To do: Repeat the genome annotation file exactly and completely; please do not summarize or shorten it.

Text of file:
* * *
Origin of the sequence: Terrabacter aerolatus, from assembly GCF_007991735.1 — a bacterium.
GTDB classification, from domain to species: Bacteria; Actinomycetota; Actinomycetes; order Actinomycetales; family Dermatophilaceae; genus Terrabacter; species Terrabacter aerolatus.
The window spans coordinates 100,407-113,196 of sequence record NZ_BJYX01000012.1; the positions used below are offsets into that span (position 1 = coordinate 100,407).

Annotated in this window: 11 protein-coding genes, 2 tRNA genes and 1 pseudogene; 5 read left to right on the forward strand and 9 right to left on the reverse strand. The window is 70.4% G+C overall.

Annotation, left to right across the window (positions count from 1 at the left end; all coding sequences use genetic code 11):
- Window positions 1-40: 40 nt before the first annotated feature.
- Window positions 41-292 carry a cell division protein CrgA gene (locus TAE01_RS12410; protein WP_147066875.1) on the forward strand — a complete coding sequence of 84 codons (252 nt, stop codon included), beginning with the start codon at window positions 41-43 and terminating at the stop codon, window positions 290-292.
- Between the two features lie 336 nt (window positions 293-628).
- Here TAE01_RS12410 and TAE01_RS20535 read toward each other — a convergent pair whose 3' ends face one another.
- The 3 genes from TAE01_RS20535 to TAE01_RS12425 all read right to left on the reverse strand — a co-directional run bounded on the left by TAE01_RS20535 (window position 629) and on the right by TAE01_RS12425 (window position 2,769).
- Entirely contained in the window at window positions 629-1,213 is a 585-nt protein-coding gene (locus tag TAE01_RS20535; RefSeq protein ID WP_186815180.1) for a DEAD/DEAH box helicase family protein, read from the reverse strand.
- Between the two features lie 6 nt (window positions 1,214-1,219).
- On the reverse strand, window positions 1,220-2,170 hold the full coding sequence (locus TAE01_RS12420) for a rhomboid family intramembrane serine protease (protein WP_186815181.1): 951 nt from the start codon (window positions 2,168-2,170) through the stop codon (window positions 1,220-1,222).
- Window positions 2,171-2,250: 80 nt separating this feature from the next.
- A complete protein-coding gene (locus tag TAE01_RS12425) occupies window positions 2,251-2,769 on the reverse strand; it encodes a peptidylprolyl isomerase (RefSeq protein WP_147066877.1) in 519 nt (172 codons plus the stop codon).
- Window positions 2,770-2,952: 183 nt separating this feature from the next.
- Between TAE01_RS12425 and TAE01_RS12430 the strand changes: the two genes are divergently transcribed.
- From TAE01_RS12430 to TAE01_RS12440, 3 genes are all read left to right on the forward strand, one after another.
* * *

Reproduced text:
Origin of the sequence: Terrabacter aerolatus, from assembly GCF_007991735.1 — a bacterium.
GTDB classification, from domain to species: Bacteria; Actinomycetota; Actinomycetes; order Actinomycetales; family Dermatophilaceae; genus Terrabacter; species Terrabacter aerolatus.
The window spans coordinates 100,407-113,196 of sequence record NZ_BJYX01000012.1; the positions used below are offsets into that span (position 1 = coordinate 100,407).

Annotated in this window: 11 protein-coding genes, 2 tRNA genes and 1 pseudogene; 5 read left to right on the forward strand and 9 right to left on the reverse strand. The window is 70.4% G+C overall.

Annotation, left to right across the window (positions count from 1 at the left end; all coding sequences use genetic code 11):
- Window positions 1-40: 40 nt before the first annotated feature.
- Window positions 41-292 carry a cell division protein CrgA gene (locus TAE01_RS12410; protein WP_147066875.1) on the forward strand — a complete coding sequence of 84 codons (252 nt, stop codon included), beginning with the start codon at window positions 41-43 and terminating at the stop codon, window positions 290-292.
- Between the two features lie 336 nt (window positions 293-628).
- Here TAE01_RS12410 and TAE01_RS20535 read toward each other — a convergent pair whose 3' ends face one another.
- The 3 genes from TAE01_RS20535 to TAE01_RS12425 all read right to left on the reverse strand — a co-directional run bounded on the left by TAE01_RS20535 (window position 629) and on the right by TAE01_RS12425 (window position 2,769).
- Entirely contained in the window at window positions 629-1,213 is a 585-nt protein-coding gene (locus tag TAE01_RS20535; RefSeq protein ID WP_186815180.1) for a DEAD/DEAH box helicase family protein, read from the reverse strand.
- Between the two features lie 6 nt (window positions 1,214-1,219).
- On the reverse strand, window positions 1,220-2,170 hold the full coding sequence (locus TAE01_RS12420) for a rhomboid family intramembrane serine protease (protein WP_186815181.1): 951 nt from the start codon (window positions 2,168-2,170) through the stop codon (window positions 1,220-1,222).
- Window positions 2,171-2,250: 80 nt separating this feature from the next.
- A complete protein-coding gene (locus tag TAE01_RS12425) occupies window positions 2,251-2,769 on the reverse strand; it encodes a peptidylprolyl isomerase (RefSeq protein WP_147066877.1) in 519 nt (172 codons plus the stop codon).
- Window positions 2,770-2,952: 183 nt separating this feature from the next.
- Between TAE01_RS12425 and TAE01_RS12430 the strand changes: the two genes are divergently transcribed.
- From TAE01_RS12430 to TAE01_RS12440, 3 genes are all read left to right on the forward strand, one after another.